"What shall we cry:" a question given to us from our first reading this morning. "What shall we cry" during this time of year, especially? There are many of us Christians who firmly believe an all-out war has been declared on our precious holiday of Christmas. So our responding attack is focused on all those cashiers, greeters at the door, and any other retail worker who has to deal with us self-centered consumers for the next three weeks. If they dare unleash their annoying weapon of culturally kind "Happy Holidays," we will fire back with the utmost ferocity, "Merry Christmas," and stick it to all those commercial employees for simply doing what they were told. But nevertheless, once we do that, we've won our individual battle that will hopefully end up winning this war, and ensure Christ remains firmly entrenched in this Christmas season.
How proud we should we be of ourselves: strong and mighty defenders of this faith. Except...let's avoid using "war" to describe it, shall we? Let's not act as if we're on the same level as men and women across the world serving in the military with their very lives at risk, all while not being able to hear "Happy Holidays" or "Merry Christmas" from their own family. And let's not act as if we have the power to miraculously obtain any kind of life-altering victory, because Jesus already has that taken care of for eternity. And finally, let's not build ourselves up to the point that we think we have this season we call Christmas completely figured out as much as our dear Savior.
Because the question that's raised in the first reading this morning sets the stage for a response that we Christians constantly overlook every December. Research has shown time and time again, this is actually not "the most wonderful time of the year," but instead, for far too many people, it is the most depressing time of the year, and it's not just because the sun sets at 5PM now. It's because this season we call Christmas evokes the most emotionally-charged memories that completely overpower how we handle these few weeks.
While decorations are set up on houses up and down the streets intended to bring holiday cheer it forces people driving by to realize the loved ones who won't be there to help celebrate with the rest of the family, some of whom are long gone. And while the music blares over the sound systems in every store to hopefully instill happier buyers, that one song is going to set people back decades in their minds, back to the good 'ole days when that same song was played by the fire in their living room, at a time when things seemed to be so peaceful, not as chaotic, not as greedy. Nevertheless, when that awe-inspiring song comes to an end the emotional honeymoon is over, and you're right back in that store, in this culture of get-out-of-my-way-for-the-best-deal-possible mindset. So what shall we cry in response to those emotionally-intense moments that affect people for days on end?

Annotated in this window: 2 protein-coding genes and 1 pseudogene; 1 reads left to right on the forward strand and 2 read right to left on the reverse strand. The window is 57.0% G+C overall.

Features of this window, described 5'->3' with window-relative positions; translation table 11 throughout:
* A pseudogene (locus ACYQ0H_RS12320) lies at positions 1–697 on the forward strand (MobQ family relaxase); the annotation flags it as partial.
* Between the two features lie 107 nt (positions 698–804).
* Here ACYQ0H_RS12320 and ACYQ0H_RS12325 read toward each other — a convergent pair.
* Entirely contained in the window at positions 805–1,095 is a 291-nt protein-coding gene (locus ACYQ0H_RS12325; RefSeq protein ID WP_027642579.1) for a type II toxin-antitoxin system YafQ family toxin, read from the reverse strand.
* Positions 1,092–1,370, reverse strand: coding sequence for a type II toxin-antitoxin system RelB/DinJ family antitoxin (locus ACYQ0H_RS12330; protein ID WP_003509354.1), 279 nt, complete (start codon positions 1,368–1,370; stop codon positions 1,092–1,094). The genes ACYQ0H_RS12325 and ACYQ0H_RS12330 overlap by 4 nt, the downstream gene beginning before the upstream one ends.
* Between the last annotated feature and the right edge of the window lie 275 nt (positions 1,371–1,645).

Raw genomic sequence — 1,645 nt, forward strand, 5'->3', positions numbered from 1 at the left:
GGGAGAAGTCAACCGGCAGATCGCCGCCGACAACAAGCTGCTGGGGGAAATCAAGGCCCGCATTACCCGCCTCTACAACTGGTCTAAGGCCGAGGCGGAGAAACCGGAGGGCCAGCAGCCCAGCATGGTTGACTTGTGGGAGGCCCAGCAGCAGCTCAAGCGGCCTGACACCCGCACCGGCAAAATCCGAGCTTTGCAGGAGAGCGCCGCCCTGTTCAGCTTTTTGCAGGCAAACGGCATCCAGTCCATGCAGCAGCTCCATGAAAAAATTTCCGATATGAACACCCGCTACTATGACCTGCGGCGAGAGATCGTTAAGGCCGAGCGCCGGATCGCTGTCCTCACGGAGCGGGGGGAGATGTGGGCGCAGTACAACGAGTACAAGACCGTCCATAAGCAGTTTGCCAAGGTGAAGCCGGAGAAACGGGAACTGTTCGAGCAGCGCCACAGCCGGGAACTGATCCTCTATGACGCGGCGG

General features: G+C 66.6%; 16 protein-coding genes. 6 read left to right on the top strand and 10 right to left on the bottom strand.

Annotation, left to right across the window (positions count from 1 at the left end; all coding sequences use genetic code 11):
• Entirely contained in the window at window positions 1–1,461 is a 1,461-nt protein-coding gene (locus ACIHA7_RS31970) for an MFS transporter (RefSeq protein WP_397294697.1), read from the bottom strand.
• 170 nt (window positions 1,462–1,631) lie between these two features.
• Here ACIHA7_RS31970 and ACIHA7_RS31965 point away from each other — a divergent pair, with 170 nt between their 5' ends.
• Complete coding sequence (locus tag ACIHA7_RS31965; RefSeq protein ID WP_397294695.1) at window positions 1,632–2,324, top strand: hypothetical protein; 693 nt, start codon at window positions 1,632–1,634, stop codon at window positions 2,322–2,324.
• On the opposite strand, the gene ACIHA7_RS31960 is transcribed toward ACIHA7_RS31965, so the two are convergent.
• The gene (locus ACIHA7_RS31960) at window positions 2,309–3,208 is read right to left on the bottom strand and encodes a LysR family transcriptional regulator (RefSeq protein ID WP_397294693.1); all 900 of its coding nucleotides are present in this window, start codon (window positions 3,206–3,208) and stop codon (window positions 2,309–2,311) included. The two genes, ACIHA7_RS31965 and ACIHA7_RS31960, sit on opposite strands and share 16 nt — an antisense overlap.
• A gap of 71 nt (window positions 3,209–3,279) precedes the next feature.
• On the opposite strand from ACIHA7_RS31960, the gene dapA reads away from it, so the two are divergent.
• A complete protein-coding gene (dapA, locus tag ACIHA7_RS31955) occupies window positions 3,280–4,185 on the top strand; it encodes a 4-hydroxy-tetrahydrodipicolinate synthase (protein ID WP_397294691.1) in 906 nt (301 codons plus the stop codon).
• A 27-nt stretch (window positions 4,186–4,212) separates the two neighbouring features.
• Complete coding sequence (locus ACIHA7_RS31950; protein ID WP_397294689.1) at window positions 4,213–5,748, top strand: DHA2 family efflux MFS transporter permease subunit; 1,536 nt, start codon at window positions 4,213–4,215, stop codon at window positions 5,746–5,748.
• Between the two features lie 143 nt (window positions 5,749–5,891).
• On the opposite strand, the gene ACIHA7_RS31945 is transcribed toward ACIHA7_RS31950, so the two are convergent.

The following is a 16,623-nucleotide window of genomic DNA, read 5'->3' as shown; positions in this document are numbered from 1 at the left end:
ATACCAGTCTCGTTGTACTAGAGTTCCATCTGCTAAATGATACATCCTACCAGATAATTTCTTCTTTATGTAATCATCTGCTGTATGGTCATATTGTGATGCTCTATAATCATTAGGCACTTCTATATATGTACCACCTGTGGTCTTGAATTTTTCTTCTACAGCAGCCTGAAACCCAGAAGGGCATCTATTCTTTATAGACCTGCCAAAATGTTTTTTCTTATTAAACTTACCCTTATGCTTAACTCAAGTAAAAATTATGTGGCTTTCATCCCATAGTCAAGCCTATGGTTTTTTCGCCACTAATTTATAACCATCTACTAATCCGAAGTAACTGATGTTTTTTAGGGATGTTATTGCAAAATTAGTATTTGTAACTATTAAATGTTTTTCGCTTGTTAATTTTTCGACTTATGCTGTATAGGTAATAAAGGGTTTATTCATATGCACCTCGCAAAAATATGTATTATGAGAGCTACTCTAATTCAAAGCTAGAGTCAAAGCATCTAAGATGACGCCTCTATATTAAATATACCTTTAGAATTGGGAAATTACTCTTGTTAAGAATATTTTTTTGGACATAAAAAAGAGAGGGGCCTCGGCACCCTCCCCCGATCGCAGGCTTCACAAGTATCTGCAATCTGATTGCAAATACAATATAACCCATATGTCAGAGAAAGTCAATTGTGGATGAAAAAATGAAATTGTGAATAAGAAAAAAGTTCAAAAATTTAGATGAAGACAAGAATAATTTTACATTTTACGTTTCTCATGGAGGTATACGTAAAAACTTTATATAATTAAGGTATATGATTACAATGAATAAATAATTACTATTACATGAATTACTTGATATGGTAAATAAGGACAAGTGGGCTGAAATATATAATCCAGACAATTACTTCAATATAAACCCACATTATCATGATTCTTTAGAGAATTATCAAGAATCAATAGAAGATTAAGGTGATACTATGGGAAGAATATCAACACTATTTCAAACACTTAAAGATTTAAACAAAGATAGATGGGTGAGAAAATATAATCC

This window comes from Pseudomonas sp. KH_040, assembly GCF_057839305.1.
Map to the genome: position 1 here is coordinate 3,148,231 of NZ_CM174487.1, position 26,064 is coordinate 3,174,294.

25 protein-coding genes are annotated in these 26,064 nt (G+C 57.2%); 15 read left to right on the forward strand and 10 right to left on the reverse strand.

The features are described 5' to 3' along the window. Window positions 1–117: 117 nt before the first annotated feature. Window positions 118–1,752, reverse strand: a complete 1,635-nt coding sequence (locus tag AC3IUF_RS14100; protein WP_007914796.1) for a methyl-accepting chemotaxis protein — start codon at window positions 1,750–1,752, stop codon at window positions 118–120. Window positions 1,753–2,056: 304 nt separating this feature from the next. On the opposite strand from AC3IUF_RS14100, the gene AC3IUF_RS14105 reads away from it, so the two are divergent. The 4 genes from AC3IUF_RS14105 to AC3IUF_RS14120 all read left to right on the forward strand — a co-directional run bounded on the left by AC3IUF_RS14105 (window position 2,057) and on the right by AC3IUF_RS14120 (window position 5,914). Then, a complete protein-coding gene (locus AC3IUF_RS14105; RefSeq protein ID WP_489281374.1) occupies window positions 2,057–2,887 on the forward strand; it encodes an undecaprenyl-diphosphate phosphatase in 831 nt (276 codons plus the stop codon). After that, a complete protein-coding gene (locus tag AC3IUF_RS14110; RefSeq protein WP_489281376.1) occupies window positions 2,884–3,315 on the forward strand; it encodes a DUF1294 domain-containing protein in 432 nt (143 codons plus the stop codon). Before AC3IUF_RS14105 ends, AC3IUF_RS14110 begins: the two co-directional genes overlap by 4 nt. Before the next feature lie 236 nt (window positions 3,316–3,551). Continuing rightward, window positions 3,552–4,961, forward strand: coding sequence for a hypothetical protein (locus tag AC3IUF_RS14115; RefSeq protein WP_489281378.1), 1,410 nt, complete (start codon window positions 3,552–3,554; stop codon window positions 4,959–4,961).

Isaiah reminds us that we will fade away like the flowers of the field. Human bodies are not meant to last forever. And as technology continues to advance us light-years ahead of where we were decades ago, not to mention the unbelievable medical prowess in the twenty-first century, we are now all the more resistant to death, too scared to talk about it, unwilling to admit that most basic fear, refusing to share the memories that make us tear up during these few weeks of the year especially; because we don't want to appear weak, we don't want to ruin other people's holiday or Christmas season.
But that's exactly the honest and authentic cry this world needs. We need to be able to talk about those vulnerable moments. We as the church need to be the place and the people to engage in those most important discussions of the faith, all the more essential during these few weeks of the year. And what is never going to help people in those struggles is by shouting in their face, "Merry Christmas!" That's not going to make them feel at all merry.
But before we start thinking that's way too depressing, "that's going to make people feel even worse," there's more to Isaiah's honest and authentic cry. Yes, the grass does wither, the flower most certainly fades, but the Word of our God will stand forever. And that Word came to life through Jesus Christ, and even went through the valley of the shadow of death. However, that's not the end of the story.
We act as if firing our weapon of "Merry Christmas," is somehow going to save the masses, but Christmas doesn't save anyone. Resurrection does. Our dear Savior's birth is merely a chapter setting the stage for the event that provides hope for all people who struggle during these few weeks of December.
After all, Isaiah continues his cry by telling us that our Lord and Savior will gather us in His arms and carry us throughout this life, throughout this season, and even from death along the still waters to eternal life. We cry out this time of year not to bully the culturally over-sensitive, but to offer hope, to listen, to share tears, to share memories, to live with conviction that although darkness comes sometimes earlier than we like, the sun does rise again. Light does overwhelm the darkness. Resurrection most certainly conquers death. That's the cry our Lord made to all of us on the cross and out of the empty tomb: that the greatest of memories are still yet to come on the other side of eternity. Thanks be to God indeed. Amen.
St. John's Evangelical Lutheran Church
Rev. Nan Dehnke, Pastor
Office: Mon - Thu: 9 a.m. - Noon